3. Give yourself permission to make your mistakes small. Part of my process in the beginning revolves around observation, looking for movement asymmetries, joint dysfunction, lack of core activation etc. Finding these things during the course of a workout using only bodyweight (in my opinion) is preferable to finding them during a weight lifting based training session.

Thursday, March 11, 2010

The kettlebell is the tool, but what is the goal?

Number of clients I have had come in to the studio with a goal of maxing out their SSST: Zero. Donut hole. Zilch.
Most people come to me with more human goals. Dropping some weight, getting rid of back pain, stronger core, stronger legs for cycling, etc.
I am hesitant to get so wrapped up in the kettlebell culture that i forget why I even started doing it in the first place. It's like I've said before regarding my Beast Challenge goal. I'm not doing it to nail the Beast Challenge, I just figured being able to do those three things with a 106 pound kettlebell would mean I was pretty strong.
If someone comes to me as a cyclist I know a some things right off the bat with a fairly high degree of certainty. No core, no toe touch, glutes don't fire, spends a lot of time in a kyphotic position. The math isn't too hard on that one.
Value in spending a lot of time trying to nail the SSST: Eh. Negligible. He already has more endurance than 99% of the people who will walk in my door, so why hammer on an attribute that is already pretty locked in? Sure it's a different 'type' of endurance and there will be some benefit, but it's not number one on the list of things that need to be addressed.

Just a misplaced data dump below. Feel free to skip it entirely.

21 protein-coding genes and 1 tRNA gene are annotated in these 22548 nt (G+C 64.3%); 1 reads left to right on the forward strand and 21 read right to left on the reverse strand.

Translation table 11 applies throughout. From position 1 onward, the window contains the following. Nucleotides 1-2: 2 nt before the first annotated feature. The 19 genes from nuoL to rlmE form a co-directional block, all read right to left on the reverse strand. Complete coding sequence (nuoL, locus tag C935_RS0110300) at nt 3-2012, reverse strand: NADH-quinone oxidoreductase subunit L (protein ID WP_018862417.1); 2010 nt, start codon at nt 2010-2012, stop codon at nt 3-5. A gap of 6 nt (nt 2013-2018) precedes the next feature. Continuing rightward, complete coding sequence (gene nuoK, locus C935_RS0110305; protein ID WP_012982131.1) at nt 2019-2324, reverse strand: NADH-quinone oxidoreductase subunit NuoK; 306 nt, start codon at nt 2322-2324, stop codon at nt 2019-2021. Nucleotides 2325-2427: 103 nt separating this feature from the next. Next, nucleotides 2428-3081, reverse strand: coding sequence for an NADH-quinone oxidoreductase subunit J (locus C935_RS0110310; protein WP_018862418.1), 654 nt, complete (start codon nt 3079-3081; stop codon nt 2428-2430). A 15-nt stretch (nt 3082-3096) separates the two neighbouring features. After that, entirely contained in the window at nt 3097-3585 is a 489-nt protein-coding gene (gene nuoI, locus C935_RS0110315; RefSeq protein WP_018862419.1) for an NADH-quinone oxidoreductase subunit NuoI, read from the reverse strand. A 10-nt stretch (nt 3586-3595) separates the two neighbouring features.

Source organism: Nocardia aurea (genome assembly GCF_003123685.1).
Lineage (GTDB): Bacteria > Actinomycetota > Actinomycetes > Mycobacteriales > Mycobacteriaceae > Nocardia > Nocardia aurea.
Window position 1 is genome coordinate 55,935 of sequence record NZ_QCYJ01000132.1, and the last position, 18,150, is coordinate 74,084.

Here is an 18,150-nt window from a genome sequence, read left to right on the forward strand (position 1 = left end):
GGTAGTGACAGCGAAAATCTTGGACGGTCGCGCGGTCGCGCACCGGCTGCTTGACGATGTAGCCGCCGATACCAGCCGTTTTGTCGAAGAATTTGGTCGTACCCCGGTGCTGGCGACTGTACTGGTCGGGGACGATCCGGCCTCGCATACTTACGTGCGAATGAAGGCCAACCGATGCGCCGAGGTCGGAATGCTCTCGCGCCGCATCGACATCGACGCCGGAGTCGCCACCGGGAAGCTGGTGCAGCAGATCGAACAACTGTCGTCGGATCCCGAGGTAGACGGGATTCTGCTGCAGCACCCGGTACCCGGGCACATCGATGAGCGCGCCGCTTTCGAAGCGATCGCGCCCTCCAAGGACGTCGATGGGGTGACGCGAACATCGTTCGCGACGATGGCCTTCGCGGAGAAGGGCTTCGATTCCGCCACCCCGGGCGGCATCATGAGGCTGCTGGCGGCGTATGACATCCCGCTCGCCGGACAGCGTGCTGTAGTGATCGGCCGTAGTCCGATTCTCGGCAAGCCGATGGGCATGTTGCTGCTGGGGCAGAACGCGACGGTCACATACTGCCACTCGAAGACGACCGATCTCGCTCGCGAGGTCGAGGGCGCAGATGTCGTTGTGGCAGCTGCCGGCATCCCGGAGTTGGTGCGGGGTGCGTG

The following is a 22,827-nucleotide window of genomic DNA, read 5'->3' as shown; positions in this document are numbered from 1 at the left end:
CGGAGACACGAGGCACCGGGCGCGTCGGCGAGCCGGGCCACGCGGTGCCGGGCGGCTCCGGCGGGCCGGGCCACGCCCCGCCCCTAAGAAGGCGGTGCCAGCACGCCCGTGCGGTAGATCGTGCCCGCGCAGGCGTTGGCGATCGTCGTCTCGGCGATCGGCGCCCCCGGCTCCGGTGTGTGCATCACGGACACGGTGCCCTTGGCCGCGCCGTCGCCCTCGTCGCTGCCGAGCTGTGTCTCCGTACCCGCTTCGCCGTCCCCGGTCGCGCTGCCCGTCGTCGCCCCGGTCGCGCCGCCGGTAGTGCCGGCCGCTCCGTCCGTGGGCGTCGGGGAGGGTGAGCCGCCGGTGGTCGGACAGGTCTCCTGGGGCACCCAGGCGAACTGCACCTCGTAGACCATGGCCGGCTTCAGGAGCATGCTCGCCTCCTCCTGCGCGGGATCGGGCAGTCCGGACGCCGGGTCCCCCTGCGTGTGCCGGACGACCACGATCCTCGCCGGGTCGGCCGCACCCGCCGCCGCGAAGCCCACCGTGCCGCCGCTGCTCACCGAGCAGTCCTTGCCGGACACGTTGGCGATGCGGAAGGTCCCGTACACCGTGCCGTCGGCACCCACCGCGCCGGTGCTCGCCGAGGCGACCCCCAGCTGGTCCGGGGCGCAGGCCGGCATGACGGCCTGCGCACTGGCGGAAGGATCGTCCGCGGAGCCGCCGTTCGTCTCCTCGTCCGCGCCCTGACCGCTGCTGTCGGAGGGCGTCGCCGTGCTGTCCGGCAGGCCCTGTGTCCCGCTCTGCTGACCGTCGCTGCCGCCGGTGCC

After corrective work there is probably more benefit in, stop me if you've heard this one: Swings and Get ups. Swings to get the glutes firing, get ups to address the core (plus everything else) and start to balance out the lower and upper body strength.
Folks are resistant to the idea that one or two exercises can do it all. We are conditioned to believe we need 5 exercises to hit the bicpes, and what about my rear delts?
It is this simple though, and this complicated.
Are your goals in line with your goals? Dan John has a great line in his Philosophy of Strength Training DVD: "Let's make sure we keep the goal, the goal."
SDon't get so wrapped up in the kettlebell that you forget why you picked it up in the first place. There's nothing wrong with the SSST, I think it's a great goal, but make sure it's the goal for you.

Wednesday, March 10, 2010

Promoted to RKC Team Leader

Do you know how hard it is to keep a secret like this?!